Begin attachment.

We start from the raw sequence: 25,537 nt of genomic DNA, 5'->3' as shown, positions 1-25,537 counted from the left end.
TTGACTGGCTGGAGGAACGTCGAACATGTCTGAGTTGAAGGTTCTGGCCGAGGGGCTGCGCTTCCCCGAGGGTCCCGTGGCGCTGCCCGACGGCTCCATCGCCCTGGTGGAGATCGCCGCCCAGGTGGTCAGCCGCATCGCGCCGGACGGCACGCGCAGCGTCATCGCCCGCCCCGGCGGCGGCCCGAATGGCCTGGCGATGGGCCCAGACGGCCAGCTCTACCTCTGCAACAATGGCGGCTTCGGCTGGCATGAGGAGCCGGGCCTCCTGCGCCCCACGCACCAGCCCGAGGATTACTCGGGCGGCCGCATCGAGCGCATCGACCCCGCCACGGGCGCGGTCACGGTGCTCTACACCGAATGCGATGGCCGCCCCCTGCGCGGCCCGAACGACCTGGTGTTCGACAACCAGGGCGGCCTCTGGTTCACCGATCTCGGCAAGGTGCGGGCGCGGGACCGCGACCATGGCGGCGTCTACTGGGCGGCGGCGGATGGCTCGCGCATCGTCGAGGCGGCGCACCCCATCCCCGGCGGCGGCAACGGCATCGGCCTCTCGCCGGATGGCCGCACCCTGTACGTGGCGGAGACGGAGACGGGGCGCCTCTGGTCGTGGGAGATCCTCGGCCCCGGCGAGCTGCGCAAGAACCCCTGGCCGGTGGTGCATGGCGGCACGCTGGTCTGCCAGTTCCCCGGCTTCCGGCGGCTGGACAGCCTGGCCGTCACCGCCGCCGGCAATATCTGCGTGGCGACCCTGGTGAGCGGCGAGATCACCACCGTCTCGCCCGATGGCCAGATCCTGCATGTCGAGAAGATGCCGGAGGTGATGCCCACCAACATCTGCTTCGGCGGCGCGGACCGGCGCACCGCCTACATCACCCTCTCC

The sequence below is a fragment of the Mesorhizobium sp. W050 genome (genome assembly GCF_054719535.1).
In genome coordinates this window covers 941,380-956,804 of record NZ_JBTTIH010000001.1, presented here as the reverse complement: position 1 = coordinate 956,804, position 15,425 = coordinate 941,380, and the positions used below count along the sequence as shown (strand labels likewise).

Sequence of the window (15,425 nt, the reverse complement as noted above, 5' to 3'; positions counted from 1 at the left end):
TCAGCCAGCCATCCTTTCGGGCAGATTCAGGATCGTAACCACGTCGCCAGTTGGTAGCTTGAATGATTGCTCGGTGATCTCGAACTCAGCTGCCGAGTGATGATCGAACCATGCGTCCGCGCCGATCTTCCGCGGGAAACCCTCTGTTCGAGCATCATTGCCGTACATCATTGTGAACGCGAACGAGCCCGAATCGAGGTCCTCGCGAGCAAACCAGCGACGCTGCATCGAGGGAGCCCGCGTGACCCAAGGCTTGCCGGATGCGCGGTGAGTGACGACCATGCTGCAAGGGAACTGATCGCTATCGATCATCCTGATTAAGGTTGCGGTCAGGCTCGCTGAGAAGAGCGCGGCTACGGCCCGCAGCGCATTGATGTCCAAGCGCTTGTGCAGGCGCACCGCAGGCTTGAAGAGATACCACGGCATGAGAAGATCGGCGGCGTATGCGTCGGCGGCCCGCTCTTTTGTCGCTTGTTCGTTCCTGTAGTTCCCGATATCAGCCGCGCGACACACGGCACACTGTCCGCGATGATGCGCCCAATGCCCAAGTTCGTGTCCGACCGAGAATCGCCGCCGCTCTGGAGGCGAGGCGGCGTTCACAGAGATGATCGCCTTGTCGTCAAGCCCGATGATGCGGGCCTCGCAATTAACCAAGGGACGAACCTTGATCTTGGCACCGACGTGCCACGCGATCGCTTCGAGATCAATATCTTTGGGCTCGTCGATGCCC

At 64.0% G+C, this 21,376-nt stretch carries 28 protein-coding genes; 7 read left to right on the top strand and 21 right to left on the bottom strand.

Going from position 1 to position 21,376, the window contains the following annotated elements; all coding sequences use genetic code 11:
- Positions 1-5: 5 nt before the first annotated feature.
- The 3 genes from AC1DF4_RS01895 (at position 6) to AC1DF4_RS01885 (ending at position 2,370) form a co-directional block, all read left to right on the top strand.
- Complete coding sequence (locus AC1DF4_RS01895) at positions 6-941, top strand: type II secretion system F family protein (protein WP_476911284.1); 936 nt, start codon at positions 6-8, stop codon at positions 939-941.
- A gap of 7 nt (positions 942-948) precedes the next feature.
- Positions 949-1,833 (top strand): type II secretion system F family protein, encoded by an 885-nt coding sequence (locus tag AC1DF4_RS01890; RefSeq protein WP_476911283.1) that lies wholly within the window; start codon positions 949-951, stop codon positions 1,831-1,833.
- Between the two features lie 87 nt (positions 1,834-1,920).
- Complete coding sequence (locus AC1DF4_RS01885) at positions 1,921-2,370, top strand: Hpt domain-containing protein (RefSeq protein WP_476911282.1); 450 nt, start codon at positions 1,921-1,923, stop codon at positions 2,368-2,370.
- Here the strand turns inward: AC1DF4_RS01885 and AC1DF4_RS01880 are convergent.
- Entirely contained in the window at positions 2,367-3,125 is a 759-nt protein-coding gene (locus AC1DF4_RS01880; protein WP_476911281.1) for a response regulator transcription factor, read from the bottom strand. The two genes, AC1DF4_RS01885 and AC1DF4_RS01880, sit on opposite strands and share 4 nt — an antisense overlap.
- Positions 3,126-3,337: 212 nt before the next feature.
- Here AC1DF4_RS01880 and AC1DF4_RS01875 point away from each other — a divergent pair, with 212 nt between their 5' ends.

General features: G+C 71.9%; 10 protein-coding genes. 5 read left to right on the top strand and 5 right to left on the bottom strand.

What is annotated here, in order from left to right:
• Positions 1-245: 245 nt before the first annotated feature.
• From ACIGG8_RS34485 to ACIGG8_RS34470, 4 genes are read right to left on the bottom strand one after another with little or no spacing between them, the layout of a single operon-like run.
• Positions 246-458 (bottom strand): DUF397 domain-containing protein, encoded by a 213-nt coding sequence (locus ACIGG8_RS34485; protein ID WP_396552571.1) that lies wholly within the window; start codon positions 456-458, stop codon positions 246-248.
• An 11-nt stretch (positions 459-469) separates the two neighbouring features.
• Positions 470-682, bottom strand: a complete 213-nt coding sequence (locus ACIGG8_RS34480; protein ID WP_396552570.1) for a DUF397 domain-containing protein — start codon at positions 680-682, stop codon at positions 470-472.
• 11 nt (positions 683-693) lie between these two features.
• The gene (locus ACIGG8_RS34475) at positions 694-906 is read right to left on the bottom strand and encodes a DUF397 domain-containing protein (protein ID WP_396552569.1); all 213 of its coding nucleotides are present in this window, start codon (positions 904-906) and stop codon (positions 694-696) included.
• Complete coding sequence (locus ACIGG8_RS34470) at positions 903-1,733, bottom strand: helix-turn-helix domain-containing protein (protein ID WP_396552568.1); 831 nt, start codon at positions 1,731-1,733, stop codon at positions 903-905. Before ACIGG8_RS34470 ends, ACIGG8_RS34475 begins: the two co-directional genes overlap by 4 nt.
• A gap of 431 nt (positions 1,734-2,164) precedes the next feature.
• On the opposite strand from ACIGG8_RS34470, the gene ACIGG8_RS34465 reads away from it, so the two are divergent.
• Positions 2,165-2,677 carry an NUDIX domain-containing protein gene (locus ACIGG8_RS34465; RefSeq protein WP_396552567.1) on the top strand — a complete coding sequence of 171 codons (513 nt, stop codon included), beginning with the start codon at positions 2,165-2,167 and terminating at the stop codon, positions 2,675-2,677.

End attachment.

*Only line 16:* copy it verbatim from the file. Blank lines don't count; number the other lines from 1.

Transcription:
- Here the strand turns inward: AC1DF4_RS01885 and AC1DF4_RS01880 are convergent.